How to Replace a Front Door

hands using drill to replace hardware in front door
  • 3 hours
  • Intermediate
  • 800
What You'll Need
New door
Measuring tape
Pry bar
Hammer
Screwdriver
Circular saw
Door frames
Threshold
Finishing nails
Shims
Caulk
Paint or stain
Newspaper
Insulation
Paint brushes

Every home needs a facelift now and then, and replacing a front door is a simple way to make a big impact. Whether your front door is old or damaged or is just getting old and drafty, you may want to look into replacing it yourself. Replacing a front door isn't very difficult, especially if you have help. Not only do you get to flex your mad DIY skills when you replace a door yourself, but you also save yourself a lot of money in labor costs.

Step 1 - Purchase Your New Door

Before you go out to purchase your new door, it's important that you take accurate measurements of your current door, door frame, and opening. If your measurements are even a little off, you may end up with a new door that won't fit. So like a true contractor, measure at least twice, and write your measurements down. If your current door is drafty, and potentially too small for your current door frame, keep that in mind for when you order your door. Consider talking to a local hardware store to see if they would recommend that you get a larger door.

Once you have taken the measurements, take them to a home and garden store or a hardware store to purchase a new door, keeping in mind all the upgrades you wish to have. If your local hardware store doesn't have what you're looking for, consider getting a custom door built for your space. If your current door was a custom build, that may be your only option.

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Step 2 - Remove the Old Door

hand removing door hinge pin with pliers

Take a hammer and carefully tap the pins out of the door hinges. Once they are out enough from the hinge, remove them and carefully take the door off the hinges.

    Then use a screwdriver to unscrew the screws from the hinges in the door jamb and remove the jamb from the door. Take your time here. If it is seemingly impossible to remove the door jamb manually, use a circular saw to cut into it and remove it that way.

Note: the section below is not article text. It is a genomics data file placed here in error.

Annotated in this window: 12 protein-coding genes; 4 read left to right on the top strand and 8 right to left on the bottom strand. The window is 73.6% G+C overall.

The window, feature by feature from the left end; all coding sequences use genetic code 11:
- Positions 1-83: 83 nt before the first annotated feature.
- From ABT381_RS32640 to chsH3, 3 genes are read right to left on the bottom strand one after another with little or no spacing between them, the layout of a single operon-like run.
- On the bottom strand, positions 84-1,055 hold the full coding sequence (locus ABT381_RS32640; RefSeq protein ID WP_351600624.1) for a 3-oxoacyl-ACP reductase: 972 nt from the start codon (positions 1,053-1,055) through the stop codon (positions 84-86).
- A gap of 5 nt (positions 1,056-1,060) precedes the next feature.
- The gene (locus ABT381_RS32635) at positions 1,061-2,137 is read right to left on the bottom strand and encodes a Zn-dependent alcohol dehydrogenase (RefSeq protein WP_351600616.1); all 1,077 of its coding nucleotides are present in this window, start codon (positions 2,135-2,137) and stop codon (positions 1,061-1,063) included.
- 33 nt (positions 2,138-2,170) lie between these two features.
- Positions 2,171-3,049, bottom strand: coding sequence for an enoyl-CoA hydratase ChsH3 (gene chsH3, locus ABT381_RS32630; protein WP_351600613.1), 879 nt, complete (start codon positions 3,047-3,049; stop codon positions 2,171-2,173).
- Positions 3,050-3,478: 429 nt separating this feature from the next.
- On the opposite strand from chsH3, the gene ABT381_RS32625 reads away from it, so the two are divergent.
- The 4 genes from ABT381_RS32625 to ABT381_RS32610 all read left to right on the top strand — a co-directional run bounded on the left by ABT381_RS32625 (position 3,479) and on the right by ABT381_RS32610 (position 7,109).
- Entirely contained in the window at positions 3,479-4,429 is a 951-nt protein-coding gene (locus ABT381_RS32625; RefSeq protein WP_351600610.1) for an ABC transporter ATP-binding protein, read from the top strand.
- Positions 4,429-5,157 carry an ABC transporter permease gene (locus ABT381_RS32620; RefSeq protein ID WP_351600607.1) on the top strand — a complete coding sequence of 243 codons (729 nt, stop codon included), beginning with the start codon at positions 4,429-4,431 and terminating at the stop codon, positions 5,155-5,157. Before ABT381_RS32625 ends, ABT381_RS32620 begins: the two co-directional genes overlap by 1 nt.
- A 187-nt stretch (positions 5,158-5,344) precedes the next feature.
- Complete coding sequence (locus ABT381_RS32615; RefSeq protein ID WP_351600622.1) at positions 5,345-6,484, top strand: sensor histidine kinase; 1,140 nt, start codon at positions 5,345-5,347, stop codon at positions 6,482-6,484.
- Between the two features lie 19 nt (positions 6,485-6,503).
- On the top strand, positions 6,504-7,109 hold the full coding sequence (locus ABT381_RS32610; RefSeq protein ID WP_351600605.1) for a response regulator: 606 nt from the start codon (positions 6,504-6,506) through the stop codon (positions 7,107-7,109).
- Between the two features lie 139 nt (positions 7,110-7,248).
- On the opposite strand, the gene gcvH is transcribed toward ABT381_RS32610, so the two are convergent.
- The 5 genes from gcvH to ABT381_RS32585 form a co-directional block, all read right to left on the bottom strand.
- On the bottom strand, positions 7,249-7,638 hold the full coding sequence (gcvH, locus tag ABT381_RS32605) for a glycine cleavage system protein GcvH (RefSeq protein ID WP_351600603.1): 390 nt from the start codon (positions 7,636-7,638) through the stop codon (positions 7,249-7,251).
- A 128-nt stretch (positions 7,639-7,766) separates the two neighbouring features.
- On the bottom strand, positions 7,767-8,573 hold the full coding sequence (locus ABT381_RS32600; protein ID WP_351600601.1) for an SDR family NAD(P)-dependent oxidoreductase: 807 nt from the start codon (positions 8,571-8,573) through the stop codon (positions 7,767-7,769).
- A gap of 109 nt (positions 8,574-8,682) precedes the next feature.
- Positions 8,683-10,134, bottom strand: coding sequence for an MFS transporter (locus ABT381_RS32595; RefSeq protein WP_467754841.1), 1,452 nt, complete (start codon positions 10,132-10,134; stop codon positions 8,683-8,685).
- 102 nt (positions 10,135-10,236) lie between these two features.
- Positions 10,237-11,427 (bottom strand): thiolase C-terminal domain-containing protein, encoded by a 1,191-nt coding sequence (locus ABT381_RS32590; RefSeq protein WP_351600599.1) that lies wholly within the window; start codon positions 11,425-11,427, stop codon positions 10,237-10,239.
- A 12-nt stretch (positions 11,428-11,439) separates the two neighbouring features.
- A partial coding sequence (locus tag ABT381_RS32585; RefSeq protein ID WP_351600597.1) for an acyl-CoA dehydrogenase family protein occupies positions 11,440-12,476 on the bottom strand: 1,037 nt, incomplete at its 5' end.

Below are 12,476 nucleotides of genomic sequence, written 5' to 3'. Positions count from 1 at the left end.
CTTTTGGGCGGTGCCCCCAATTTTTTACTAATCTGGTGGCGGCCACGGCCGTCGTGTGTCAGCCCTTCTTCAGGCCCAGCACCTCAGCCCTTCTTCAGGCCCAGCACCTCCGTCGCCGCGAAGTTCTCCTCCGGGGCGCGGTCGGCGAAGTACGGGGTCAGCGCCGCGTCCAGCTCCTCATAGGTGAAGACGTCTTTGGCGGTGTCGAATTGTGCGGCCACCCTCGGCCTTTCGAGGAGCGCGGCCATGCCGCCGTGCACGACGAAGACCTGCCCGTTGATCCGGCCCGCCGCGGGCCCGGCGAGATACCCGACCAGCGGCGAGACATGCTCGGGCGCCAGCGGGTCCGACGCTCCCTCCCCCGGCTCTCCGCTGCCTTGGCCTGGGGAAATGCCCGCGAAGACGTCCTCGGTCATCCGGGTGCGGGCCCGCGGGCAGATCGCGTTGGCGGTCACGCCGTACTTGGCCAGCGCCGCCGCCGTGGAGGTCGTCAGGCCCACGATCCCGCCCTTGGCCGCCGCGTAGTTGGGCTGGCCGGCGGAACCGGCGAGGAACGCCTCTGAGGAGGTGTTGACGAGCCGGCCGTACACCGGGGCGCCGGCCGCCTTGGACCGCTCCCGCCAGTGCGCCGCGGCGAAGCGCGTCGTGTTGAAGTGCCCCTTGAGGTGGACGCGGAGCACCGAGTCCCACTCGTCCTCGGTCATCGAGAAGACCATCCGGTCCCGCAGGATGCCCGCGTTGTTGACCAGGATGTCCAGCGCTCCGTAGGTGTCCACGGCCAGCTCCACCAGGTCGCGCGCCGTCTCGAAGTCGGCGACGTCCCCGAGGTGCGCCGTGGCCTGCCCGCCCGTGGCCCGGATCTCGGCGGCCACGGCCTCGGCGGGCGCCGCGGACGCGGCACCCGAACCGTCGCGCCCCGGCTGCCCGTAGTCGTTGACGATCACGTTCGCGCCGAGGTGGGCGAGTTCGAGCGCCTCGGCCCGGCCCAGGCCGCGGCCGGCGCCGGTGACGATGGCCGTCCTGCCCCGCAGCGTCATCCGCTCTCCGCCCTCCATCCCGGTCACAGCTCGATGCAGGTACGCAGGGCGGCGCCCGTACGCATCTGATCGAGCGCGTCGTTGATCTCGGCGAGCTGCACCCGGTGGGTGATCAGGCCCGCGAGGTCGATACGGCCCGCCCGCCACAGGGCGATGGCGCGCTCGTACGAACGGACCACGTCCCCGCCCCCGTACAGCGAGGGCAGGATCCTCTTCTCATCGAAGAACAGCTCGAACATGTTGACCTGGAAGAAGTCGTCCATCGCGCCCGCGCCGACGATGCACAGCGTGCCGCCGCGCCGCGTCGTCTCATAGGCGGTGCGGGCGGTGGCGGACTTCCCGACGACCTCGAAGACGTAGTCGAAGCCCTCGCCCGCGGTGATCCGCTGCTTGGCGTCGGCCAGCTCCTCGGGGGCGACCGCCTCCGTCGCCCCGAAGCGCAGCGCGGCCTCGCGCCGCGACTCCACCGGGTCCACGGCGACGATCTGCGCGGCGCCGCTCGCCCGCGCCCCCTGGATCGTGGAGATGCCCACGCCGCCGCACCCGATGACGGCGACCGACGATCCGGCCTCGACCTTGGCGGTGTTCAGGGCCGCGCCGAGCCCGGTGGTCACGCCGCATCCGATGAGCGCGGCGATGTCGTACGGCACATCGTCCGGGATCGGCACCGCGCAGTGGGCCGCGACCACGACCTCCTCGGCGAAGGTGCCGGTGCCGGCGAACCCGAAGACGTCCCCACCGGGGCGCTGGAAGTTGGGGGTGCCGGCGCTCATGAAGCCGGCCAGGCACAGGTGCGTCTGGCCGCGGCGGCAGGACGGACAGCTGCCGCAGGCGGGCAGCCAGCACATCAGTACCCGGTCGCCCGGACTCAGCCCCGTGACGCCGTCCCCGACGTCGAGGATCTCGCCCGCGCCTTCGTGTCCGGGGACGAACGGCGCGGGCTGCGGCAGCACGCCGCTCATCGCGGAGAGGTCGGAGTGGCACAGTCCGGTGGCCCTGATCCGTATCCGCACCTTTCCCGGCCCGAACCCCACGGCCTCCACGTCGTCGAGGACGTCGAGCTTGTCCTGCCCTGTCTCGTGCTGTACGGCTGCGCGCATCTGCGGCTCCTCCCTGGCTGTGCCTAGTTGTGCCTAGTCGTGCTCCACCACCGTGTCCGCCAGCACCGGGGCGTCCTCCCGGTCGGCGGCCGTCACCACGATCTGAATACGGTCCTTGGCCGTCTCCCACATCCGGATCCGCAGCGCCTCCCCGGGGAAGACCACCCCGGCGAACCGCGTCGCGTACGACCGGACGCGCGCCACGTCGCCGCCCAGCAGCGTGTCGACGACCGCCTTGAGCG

If you want to remove the molding from the old door, use a pry bar to clear it off. Use protective eyewear.

    Step 3 - Prepare for Installation

    With someone else's help, lift the new door into place and make sure that it fits the space between the door frames. You may also want to simulate it moving to make sure it doesn't hit anything in the way. If the door is level, and the door frame is placed how it should be, place shims (small pieces of scrap wood) between the walls of your home and the door frame. This will prevent any shifting that may occur while you are installing your door.

    If any part of the frame are not in alignment, place a shim behind the area and using a hammer, nail a finishing nail through the frame and the shim. You can also make sure your door is secure by nailing finishing nails through the rest of the frames and shims.

    Step 4: Install

    Once you have finished your simulation, caulk the bottom of the opening of the door frame and place the door frame or the threshold into place.

    Before you put the trim onto the door, you may want to paint or stain it so that it matches both the interior and the exterior of the rest of your home. The best way to do this without making a mess is by laying them out on newspaper and painting them with brushes.

    Once the trim is ready to be attached to the opening, you will want to place insulation between the door jamb and the wall's opening. Then place the door back into the frame, to make sure it hangs correctly at about midway through the opening.

    Step 4 - Replace the Door's Hardware

    man replacing door hardware with drill

    Make sure the hinges are in place and use screws to attach the door to the jamb. Take your time to make sure that your screws go in nice and flat. Once the hinges are attached to the door, remove the shims, and give your door a good test. If everything looks good, add your doorknob and locks.

    The process of adding a doorknob is probably the hardest part of replacing your own door, but it's definitely doable. Follow the instructions that came with your doorknob carefully, and just know that if you install it backward, it's easy to take apart and install correctly.

    Once you've got your new front door boosting your curb appeal, it's time to give the rest of your front yard a little DIY love.

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